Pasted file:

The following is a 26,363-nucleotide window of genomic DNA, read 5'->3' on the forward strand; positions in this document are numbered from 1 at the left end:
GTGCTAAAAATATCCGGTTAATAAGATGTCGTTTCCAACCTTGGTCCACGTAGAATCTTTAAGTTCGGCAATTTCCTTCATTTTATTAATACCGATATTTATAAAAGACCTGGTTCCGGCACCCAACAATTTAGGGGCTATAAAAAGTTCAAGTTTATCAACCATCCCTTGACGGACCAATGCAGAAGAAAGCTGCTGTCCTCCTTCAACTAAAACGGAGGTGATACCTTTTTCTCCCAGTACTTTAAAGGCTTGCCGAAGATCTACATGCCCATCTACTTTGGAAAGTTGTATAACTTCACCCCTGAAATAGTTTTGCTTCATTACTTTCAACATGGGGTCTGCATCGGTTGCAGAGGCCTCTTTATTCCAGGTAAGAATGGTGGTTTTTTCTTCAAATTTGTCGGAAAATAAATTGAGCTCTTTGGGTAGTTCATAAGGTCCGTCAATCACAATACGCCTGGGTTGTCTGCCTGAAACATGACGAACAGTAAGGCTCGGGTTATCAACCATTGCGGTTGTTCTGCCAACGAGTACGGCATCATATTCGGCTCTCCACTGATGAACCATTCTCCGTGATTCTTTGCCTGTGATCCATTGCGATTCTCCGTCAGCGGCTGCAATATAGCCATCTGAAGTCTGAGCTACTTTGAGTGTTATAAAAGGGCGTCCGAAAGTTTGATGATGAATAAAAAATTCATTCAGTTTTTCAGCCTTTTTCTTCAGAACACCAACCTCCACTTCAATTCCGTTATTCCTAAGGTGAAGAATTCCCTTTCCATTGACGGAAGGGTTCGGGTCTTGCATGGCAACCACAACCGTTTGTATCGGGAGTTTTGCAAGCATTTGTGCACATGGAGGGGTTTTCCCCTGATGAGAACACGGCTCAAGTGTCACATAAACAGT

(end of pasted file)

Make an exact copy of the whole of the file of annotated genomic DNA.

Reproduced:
The following is a 26,363-nucleotide window of genomic DNA, read 5'->3' on the forward strand; positions in this document are numbered from 1 at the left end:
GTGCTAAAAATATCCGGTTAATAAGATGTCGTTTCCAACCTTGGTCCACGTAGAATCTTTAAGTTCGGCAATTTCCTTCATTTTATTAATACCGATATTTATAAAAGACCTGGTTCCGGCACCCAACAATTTAGGGGCTATAAAAAGTTCAAGTTTATCAACCATCCCTTGACGGACCAATGCAGAAGAAAGCTGCTGTCCTCCTTCAACTAAAACGGAGGTGATACCTTTTTCTCCCAGTACTTTAAAGGCTTGCCGAAGATCTACATGCCCATCTACTTTGGAAAGTTGTATAACTTCACCCCTGAAATAGTTTTGCTTCATTACTTTCAACATGGGGTCTGCATCGGTTGCAGAGGCCTCTTTATTCCAGGTAAGAATGGTGGTTTTTTCTTCAAATTTGTCGGAAAATAAATTGAGCTCTTTGGGTAGTTCATAAGGTCCGTCAATCACAATACGCCTGGGTTGTCTGCCTGAAACATGACGAACAGTAAGGCTCGGGTTATCAACCATTGCGGTTGTTCTGCCAACGAGTACGGCATCATATTCGGCTCTCCACTGATGAACCATTCTCCGTGATTCTTTGCCTGTGATCCATTGCGATTCTCCGTCAGCGGCTGCAATATAGCCATCTGAAGTCTGAGCTACTTTGAGTGTTATAAAAGGGCGTCCGAAAGTTTGATGATGAATAAAAAATTCATTCAGTTTTTCAGCCTTTTTCTTCAGAACACCAACCTCCACTTCAATTCCGTTATTCCTAAGGTGAAGAATTCCCTTTCCATTGACGGAAGGGTTCGGGTCTTGCATGGCAACCACAACCGTTTGTATCGGGAGTTTTGCAAGCATTTGTGCACATGGAGGGGTTTTCCCCTGATGAGAACACGGCTCAAGTGTCACATAAACAGT